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Skin cancer has become the most common form of cancer in the United States, and cases of the most deadly form of cancer, melanoma, have doubled in the past 30 years. As skin cancer affects a greater number of people every year, it is becoming increasingly important to better educate consumers about the serious risks of too much sun exposure. In addition to learning to protect one's self from the dangers of the sun's ultraviolet light, the best chance of recovery should skin cancer develop is to catch it early, meaning people must be able to recognize early warning signs.
Surprising to many, men will account for more than half of the estimated 59,580 new cases of melanoma that will be diagnosed in 2005, and more men than women will die of the disease. Melanoma is one of the most preventable forms of cancer if a person is vigilant about sun protection, including use of sunscreen, hats, sunglasses, shirts and seeking cover in the shade to avoid prolonged sun exposure. Still, no matter how careful some people are, instances of skin cancer will arise because of various reasons, and the skin growths must be detected early.
Melanomas often start as skin growths that look like small moles. If the skin growths are detected early and removed, the five-year survival rate can be as high as 98 percent, according to the American Cancer Society. A doctor, as a result, should check any suspicious skin growths. Once skin cancers migrate to the lymph nodes, they are able to move to other sites in the body, drastically affecting the survival rate.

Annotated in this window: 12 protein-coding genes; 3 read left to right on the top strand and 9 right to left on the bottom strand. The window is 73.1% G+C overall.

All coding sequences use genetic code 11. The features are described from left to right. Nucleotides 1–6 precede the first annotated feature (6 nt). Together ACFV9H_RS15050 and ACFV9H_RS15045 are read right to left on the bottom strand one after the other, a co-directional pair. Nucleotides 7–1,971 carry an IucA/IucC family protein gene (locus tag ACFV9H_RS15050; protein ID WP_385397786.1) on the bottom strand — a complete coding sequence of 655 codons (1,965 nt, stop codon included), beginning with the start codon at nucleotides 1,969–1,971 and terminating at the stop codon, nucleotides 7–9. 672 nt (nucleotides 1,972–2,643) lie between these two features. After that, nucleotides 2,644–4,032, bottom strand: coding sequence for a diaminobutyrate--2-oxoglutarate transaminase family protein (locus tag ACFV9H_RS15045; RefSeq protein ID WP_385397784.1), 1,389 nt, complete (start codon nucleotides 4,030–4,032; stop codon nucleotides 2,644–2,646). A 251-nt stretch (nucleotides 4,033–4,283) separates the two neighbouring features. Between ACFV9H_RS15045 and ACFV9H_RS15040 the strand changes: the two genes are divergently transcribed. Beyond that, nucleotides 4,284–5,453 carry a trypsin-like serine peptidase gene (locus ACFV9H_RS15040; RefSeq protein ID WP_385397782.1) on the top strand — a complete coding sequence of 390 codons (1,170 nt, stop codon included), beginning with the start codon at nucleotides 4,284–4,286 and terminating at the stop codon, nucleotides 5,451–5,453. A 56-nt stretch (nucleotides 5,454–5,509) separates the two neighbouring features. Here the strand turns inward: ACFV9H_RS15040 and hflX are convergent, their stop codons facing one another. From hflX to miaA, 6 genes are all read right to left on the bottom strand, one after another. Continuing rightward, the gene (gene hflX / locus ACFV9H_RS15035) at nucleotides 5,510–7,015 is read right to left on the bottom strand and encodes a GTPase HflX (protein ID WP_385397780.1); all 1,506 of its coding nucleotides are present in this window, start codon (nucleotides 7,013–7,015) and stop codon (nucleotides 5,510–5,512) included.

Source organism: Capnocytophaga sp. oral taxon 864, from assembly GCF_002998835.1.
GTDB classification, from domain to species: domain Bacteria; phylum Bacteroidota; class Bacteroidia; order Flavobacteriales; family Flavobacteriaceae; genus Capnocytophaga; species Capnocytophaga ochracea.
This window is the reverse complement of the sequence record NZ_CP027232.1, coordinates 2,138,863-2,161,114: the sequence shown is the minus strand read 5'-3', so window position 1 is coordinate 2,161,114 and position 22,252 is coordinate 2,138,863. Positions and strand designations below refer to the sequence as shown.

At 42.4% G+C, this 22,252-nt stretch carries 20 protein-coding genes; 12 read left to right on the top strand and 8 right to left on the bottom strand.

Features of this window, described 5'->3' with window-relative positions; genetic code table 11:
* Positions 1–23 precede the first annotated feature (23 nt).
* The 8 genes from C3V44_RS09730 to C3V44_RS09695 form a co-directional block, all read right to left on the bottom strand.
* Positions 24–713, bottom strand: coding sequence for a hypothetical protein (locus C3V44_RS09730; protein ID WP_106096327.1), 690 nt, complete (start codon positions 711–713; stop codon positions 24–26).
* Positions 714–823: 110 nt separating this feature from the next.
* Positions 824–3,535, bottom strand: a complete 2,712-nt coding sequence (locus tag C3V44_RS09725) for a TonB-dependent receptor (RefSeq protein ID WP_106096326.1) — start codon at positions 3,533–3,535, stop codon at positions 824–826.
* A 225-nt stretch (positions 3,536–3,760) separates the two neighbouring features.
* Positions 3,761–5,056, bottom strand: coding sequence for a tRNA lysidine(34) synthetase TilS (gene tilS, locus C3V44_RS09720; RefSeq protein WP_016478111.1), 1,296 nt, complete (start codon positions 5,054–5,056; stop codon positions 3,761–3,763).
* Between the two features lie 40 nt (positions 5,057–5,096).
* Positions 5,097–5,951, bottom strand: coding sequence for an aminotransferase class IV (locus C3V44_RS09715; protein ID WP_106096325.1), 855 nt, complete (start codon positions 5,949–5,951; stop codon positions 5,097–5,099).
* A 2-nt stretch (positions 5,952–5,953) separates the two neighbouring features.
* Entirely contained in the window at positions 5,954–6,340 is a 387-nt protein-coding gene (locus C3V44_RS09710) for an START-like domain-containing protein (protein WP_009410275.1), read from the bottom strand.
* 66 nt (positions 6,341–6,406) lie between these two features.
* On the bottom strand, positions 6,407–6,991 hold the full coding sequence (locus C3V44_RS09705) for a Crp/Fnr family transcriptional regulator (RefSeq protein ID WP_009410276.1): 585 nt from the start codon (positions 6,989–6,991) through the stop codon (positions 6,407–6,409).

Skin cancer can occur anywhere, but most often it will be in spots that have been exposed to the sun the most "“ the face, forearms or upper body. Out of an estimated one million cases of skin cancer every year in the U.S., approximately 8,000 to 9,000 are terminal and about 7,500 of those fatalities are from melanoma. Even though most cases of skin cancer are non-melanoma types and will be generally treatable and rarely fatal, melanoma carries a disproportionately high mortality rate and the skin growths must be recognized early.
Some cancerous skin growths can develop in a previously harmless mole, but half of melanomas form in a new spot on the skin. The other two types of skin cancer "“ squamous cells and basal cells "“ have their own characteristics that must also be recognized. Squamous cell carcinoma often appears as skin growths that are a persistent rough patch that becomes more raised over time. Basal cell carcinoma skin growths usually appear pink, scaly or as an easily bleeding spot. Both of the non-melanoma cancers have more than a 90 percent cure rate if caught and treated early.
There are numerous ways to reduce risks when spending time in the sun, and even though skin cancer is a serious health issue, it does not mean people should fear enjoying summer months and outdoor activities. Learning about prevention and risk factors, as well as being able to recognize skin growths indicating early stages of skin cancer can help significantly reduce the number of fatalities suffered.